Since the dawn of civilisation, the secret cults – hiding in the dark corridors and gray shadows of night – have ruled the world. Studying cave drawings in the south of Spain, Joan Lambert stumbles on evidence linking the secret witch masters of today with the damned of centuries past…and the dark minds of today control powers as great as the ancients.
Discovered by guardians of the dreaded knowledge, Joan flees for her life…but finds herself unable to outrun the nightmare pursuers. Only one place offers the hope of safety…and then she finds that it too is a puppet to the witch cult!
Joan Lambert is a somewhat uptight archaeologist who has suffered a terrible trauma on a dig in the Pyrenees.
Alone in a cave, she had discovered ancient relics unequivocally proving the existence of a witch cult in Western Europe that antedates the ancient Egyptians by thousands of years. She also unearthed a terrifying, disembodied presence with fiery eyes that almost killed her, and which continues to threaten her with paralysing flashbacks to this day.
Concerned for her welfare, Joan’s true love, fellow archaeologist and museum curator Wilfred Allen, has summoned her to his isolated mansion, Glen Oaks, in order to introduce her to a select group of psychiatrists, psychical researchers and scholars, whose combined knowledge of all things occult, he is convinced, will dispel Joan’s awful visitations once and for all.
There were dreams just as real. Dreams in which flesh bruised flesh , moist lips parted and you felt yourself to be caught up and held in strong, imprisoning arms. To be held captive in so rapturous a way surely had to mean that there were depths beyond depths in the human mind, and that somewhere buried deep in the mind there was a wild, free world where dreams were the only reality.
Unfortunately for Joan, Glen Oaks turns out not to be the haven of tranquillity she has been hoping for. Bizarre rituals and horrifying murders have been occurring in the woods. On her drive to the house, a monstrous being forces her car off the road, causing Joan to flee into the arms of Sheriff Forsythe. He has been investigating the murder of the local village idiot, Willie, and his suspicions are piqued when he notices the resemblance between Joan and a little wax doll found near Willie’s body. He takes her to Glen Oaks where Wilfred and his guests are waiting anxiously, and Wilfred’s reticence under questioning makes the Sheriff even more suspicious.
That night, Joan falls into an uneasy slumber, only to be woken by the midnight whisperings of a roomful of shadowy figures standing around her bed. One by one they hypnotise her into believing Wilfred is in mortal danger and only she can save him. So Joan has no option but to sleepwalk right out of Glen Oaks and right into the woods where she believes she will find her beloved.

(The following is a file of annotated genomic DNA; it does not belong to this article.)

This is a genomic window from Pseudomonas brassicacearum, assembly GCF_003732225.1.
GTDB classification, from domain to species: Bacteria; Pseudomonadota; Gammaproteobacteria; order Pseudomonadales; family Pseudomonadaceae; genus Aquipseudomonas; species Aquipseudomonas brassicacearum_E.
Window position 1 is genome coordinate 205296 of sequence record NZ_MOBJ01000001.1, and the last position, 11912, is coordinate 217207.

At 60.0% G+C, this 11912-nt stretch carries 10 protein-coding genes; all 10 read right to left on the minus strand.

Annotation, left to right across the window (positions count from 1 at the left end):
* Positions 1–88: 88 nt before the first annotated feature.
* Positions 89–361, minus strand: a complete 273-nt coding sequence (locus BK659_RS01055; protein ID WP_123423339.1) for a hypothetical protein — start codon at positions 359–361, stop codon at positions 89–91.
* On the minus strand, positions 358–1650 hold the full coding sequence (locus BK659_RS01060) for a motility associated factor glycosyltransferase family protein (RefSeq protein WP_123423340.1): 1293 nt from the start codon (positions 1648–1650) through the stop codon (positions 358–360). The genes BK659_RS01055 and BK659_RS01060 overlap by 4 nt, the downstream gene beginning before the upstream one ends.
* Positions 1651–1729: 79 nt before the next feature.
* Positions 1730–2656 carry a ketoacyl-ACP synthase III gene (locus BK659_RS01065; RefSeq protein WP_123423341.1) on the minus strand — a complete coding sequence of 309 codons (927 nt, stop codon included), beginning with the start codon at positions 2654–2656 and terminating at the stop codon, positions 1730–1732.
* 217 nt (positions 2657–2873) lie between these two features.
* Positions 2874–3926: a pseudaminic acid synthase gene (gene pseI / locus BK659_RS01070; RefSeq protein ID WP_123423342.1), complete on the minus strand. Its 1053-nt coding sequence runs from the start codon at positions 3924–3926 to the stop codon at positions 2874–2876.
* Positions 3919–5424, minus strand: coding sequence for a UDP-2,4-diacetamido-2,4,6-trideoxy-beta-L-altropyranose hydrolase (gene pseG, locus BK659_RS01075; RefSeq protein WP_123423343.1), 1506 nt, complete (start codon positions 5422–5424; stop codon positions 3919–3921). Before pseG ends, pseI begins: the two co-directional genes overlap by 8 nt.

The branches of the towering oaks were destitute of all foliage now, and swayed in the slight breeze, looking as brittle as the bones of waltzing skeletons in a danse macabre, and the moss on their boles had shrivelled and died after turning a lichenous gray.
Instead she finds herself centre stage in a hideous Black Magic ritual where she is to be the main sacrifice. Joan by this time is too far gone to care and as the celebrants prepare her for slaughter, her only chance of escape rests on one man’s shoulders…
Dark Tower, with all its lush descriptions of midnight woods and nameless terrors, was a great gothic read. The ‘unseen horror’ that had attached itself to Joan in the caves and which continued to menace her was very effectively done and I wish the author had stuck with this rather than distract us with all that witchy jiggery-pokery.
There were also too many long discussions between characters explaining away the plot and adding unnecessary asides – including a slightly surreal and completely irrelevant conversation about the satanic connections of Joan of Arc while our very own Joan was being gagged and bound to a stake. Overall though, there is a lot to like about this book.
So who wrote To the Dark Tower? Fantastic Fiction states Lyda Belknap Long is a pseudonym for Frank Belknap Long – Lyda being the name of his wife. But on the inside cover of my Lancer copy there is a dedication that reads:
Which begs the question, if you were writing under a pseudonym would you add a dedication to yourself? Why?! Or was this book actually written by his wife? The copyright gives no clue since it is by Script Associates Ltd so maybe neither of them wrote it! Anyway, I would recommend the Lyda Belknap Long gothics if you can find them. Four out of five stars.
- Northanger Abbey (hauntedhearts.wordpress.com)
- The Love of Lucifer (hauntedhearts.wordpress.com)
- When was Joan of Arc beatified (wiki.answers.com)